Anchor Zones: The Key to Timing Trades
In the preceding chapter, a methodological approach to qualifying trends was reviewed and some of the data that lie behind the methodology were revealed. A distinction was made between trend failure and trade failure because a change in trend typically is not the most optimal time to make a trade. Despite that, the previous chapter showed how the application of a simplistic stop out rule could dramatically alter the probability of failure when comparing confirmed trends to suspect ones. This chapter takes that idea a bit further.
In Trend Qualification and Trading,1 there was a reasonably significant amount of time spent examining price and volume with the idea of identifying areas on the chart where supply and demand were apparent. That was true of swing points as well as of anchor bars and anchor zones. It stands to reason that if price zones can be identified that have a reasonably good record of supporting or resisting a further decline or advance in price, then that would be the ideal place to use as entry and exit point when trading. This chapter reintroduces anchor bars and zones, briefly reviewing what they are and then expanding the trade analysis presented in Chapter 1 to include anchor zones for trade entry and exit.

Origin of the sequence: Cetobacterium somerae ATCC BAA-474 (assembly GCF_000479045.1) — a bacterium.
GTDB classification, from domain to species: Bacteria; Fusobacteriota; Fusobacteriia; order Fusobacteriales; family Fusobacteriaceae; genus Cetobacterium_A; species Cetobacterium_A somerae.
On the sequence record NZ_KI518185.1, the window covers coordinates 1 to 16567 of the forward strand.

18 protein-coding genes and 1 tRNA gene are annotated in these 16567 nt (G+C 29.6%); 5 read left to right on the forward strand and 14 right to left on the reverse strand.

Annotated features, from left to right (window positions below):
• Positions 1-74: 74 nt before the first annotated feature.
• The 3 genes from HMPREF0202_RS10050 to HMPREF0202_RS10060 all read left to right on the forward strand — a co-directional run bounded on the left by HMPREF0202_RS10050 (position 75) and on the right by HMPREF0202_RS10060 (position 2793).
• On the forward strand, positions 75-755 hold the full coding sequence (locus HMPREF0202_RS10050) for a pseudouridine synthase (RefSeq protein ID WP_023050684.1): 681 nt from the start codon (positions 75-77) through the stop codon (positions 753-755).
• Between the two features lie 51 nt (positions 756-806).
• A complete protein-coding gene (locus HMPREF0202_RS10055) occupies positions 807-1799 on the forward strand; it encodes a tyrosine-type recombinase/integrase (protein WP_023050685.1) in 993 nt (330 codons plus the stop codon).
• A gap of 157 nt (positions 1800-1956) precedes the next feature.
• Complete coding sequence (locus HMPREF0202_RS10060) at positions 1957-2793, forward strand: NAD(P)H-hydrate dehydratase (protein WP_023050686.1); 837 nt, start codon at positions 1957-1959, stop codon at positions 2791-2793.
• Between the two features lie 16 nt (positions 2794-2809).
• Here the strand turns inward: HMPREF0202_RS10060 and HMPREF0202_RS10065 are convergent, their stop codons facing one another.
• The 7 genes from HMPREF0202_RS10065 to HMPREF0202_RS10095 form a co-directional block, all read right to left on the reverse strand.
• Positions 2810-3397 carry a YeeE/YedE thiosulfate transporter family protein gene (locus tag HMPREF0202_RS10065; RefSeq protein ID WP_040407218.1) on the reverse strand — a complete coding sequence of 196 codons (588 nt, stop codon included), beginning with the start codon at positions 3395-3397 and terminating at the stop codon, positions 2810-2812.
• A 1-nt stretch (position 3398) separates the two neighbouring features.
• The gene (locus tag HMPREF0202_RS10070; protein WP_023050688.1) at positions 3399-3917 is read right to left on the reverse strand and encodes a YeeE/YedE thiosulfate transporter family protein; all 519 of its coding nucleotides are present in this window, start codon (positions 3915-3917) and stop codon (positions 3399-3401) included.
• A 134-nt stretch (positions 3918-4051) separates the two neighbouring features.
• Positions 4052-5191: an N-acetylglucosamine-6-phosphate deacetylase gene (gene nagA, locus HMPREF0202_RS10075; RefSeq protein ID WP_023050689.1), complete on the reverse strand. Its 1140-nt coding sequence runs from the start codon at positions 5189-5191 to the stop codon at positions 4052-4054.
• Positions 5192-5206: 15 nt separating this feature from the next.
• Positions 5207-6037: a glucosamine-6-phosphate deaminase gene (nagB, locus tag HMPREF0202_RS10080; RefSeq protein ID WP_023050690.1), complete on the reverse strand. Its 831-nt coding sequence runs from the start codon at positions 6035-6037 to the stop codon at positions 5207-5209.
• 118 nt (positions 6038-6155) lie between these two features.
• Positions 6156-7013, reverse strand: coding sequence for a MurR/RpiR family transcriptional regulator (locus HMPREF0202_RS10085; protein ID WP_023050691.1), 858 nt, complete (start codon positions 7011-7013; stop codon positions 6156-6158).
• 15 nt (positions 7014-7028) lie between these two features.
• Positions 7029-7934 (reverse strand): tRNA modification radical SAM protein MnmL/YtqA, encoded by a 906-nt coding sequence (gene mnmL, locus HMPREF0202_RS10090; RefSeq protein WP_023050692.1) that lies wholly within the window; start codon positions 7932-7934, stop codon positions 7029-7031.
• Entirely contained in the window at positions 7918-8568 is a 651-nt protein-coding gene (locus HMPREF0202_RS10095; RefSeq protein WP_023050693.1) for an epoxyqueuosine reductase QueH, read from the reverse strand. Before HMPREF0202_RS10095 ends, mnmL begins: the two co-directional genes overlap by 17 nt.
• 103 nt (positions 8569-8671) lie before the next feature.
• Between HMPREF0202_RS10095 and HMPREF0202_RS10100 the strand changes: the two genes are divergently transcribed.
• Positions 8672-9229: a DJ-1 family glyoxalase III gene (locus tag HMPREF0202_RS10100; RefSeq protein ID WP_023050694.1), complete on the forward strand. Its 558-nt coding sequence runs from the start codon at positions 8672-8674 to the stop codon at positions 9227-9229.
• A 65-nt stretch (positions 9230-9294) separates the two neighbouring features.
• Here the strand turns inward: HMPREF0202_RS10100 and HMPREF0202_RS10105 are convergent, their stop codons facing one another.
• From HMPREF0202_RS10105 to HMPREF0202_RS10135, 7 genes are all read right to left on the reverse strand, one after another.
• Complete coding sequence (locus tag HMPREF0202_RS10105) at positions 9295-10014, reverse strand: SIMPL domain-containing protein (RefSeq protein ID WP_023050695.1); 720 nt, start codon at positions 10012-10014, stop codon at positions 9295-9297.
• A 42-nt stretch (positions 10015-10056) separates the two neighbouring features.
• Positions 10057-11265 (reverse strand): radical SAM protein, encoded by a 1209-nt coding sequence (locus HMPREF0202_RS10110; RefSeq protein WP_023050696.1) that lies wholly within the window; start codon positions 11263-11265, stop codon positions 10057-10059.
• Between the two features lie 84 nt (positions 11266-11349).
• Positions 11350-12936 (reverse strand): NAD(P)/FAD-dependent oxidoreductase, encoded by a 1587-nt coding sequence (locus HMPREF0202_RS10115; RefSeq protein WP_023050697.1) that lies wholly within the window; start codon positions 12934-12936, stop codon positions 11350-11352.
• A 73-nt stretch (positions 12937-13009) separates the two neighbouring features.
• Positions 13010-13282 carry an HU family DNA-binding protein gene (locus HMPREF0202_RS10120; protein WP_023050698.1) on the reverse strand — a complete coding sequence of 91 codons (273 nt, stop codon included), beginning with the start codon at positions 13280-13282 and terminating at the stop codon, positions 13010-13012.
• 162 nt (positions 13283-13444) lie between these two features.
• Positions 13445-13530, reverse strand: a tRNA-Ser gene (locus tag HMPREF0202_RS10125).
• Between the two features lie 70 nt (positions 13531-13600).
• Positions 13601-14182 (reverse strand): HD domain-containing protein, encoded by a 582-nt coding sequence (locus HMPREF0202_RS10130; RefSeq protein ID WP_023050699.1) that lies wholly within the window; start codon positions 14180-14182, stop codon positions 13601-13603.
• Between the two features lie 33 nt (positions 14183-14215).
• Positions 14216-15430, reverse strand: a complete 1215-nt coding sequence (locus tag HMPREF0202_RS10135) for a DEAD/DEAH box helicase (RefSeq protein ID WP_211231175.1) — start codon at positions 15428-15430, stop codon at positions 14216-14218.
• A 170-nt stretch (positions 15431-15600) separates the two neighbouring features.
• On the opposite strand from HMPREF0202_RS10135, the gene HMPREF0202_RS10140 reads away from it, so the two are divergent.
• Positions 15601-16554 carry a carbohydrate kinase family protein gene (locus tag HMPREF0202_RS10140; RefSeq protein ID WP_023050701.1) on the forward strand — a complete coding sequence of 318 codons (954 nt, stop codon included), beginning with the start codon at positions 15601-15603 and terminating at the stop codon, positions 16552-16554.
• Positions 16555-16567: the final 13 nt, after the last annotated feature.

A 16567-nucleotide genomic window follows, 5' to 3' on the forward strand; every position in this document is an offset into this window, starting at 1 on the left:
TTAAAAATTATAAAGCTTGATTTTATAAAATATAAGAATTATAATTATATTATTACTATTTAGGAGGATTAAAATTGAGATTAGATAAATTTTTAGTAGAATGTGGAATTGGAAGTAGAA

ANCHOR BARS AND ZONES
An anchor bar is a place on the chart where buyers and sellers meet with a result that is anything but ordinary. Ordinary is where the volume of trading is somewhat subdued, the price ...